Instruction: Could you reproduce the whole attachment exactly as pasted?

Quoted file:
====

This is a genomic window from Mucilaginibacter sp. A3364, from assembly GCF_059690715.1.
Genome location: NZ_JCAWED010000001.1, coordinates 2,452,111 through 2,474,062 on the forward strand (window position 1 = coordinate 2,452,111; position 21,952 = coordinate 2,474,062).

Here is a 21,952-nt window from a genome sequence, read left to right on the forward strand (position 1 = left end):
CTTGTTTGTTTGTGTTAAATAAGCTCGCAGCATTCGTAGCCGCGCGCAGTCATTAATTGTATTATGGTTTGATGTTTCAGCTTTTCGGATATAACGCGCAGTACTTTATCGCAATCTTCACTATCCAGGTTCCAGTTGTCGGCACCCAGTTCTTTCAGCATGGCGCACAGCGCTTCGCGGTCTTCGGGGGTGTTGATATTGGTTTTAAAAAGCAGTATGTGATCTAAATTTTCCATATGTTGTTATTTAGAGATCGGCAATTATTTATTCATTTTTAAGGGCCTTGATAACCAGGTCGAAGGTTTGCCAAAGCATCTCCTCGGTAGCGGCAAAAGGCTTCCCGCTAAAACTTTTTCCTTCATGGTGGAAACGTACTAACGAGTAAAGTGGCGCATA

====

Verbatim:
This is a genomic window from Mucilaginibacter sp. A3364, from assembly GCF_059690715.1.
Genome location: NZ_JCAWED010000001.1, coordinates 2,452,111 through 2,474,062 on the forward strand (window position 1 = coordinate 2,452,111; position 21,952 = coordinate 2,474,062).

Here is a 21,952-nt window from a genome sequence, read left to right on the forward strand (position 1 = left end):
CTTGTTTGTTTGTGTTAAATAAGCTCGCAGCATTCGTAGCCGCGCGCAGTCATTAATTGTATTATGGTTTGATGTTTCAGCTTTTCGGATATAACGCGCAGTACTTTATCGCAATCTTCACTATCCAGGTTCCAGTTGTCGGCACCCAGTTCTTTCAGCATGGCGCACAGCGCTTCGCGGTCTTCGGGGGTGTTGATATTGGTTTTAAAAAGCAGTATGTGATCTAAATTTTCCATATGTTGTTATTTAGAGATCGGCAATTATTTATTCATTTTTAAGGGCCTTGATAACCAGGTCGAAGGTTTGCCAAAGCATCTCCTCGGTAGCGGCAAAAGGCTTCCCGCTAAAACTTTTTCCTTCATGGTGGAAACGTACTAACGAGTAAAGTGGCGCATA